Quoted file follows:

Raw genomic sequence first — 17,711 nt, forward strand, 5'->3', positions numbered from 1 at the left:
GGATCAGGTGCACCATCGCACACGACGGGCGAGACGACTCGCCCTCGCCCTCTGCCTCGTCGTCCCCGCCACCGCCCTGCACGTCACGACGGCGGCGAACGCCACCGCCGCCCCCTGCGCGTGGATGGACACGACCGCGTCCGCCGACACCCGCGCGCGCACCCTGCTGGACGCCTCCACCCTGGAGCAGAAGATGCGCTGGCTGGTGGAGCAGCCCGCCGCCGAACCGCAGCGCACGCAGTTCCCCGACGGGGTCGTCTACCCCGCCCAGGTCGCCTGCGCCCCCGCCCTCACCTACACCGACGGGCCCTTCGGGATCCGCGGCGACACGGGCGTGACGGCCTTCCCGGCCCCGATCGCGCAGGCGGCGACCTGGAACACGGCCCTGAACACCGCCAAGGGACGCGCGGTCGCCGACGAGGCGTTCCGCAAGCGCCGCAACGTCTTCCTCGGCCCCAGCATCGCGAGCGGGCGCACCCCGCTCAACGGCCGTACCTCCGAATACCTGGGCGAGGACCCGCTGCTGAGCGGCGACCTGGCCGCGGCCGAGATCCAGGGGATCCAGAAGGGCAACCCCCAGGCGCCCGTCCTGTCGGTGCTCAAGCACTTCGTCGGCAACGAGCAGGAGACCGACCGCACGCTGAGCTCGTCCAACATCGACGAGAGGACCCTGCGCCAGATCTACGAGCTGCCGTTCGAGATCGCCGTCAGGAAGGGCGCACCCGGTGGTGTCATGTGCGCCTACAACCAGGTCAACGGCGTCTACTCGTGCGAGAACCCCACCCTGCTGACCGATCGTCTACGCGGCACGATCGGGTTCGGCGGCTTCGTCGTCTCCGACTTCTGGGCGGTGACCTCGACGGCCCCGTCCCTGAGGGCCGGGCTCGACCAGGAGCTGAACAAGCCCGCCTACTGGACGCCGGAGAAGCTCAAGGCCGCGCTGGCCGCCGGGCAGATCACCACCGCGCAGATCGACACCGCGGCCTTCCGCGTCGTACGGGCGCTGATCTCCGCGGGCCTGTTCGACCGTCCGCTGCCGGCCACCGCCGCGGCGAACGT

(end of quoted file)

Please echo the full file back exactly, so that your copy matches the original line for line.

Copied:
Raw genomic sequence first — 17,711 nt, forward strand, 5'->3', positions numbered from 1 at the left:
GGATCAGGTGCACCATCGCACACGACGGGCGAGACGACTCGCCCTCGCCCTCTGCCTCGTCGTCCCCGCCACCGCCCTGCACGTCACGACGGCGGCGAACGCCACCGCCGCCCCCTGCGCGTGGATGGACACGACCGCGTCCGCCGACACCCGCGCGCGCACCCTGCTGGACGCCTCCACCCTGGAGCAGAAGATGCGCTGGCTGGTGGAGCAGCCCGCCGCCGAACCGCAGCGCACGCAGTTCCCCGACGGGGTCGTCTACCCCGCCCAGGTCGCCTGCGCCCCCGCCCTCACCTACACCGACGGGCCCTTCGGGATCCGCGGCGACACGGGCGTGACGGCCTTCCCGGCCCCGATCGCGCAGGCGGCGACCTGGAACACGGCCCTGAACACCGCCAAGGGACGCGCGGTCGCCGACGAGGCGTTCCGCAAGCGCCGCAACGTCTTCCTCGGCCCCAGCATCGCGAGCGGGCGCACCCCGCTCAACGGCCGTACCTCCGAATACCTGGGCGAGGACCCGCTGCTGAGCGGCGACCTGGCCGCGGCCGAGATCCAGGGGATCCAGAAGGGCAACCCCCAGGCGCCCGTCCTGTCGGTGCTCAAGCACTTCGTCGGCAACGAGCAGGAGACCGACCGCACGCTGAGCTCGTCCAACATCGACGAGAGGACCCTGCGCCAGATCTACGAGCTGCCGTTCGAGATCGCCGTCAGGAAGGGCGCACCCGGTGGTGTCATGTGCGCCTACAACCAGGTCAACGGCGTCTACTCGTGCGAGAACCCCACCCTGCTGACCGATCGTCTACGCGGCACGATCGGGTTCGGCGGCTTCGTCGTCTCCGACTTCTGGGCGGTGACCTCGACGGCCCCGTCCCTGAGGGCCGGGCTCGACCAGGAGCTGAACAAGCCCGCCTACTGGACGCCGGAGAAGCTCAAGGCCGCGCTGGCCGCCGGGCAGATCACCACCGCGCAGATCGACACCGCGGCCTTCCGCGTCGTACGGGCGCTGATCTCCGCGGGCCTGTTCGACCGTCCGCTGCCGGCCACCGCCGCGGCGAACGT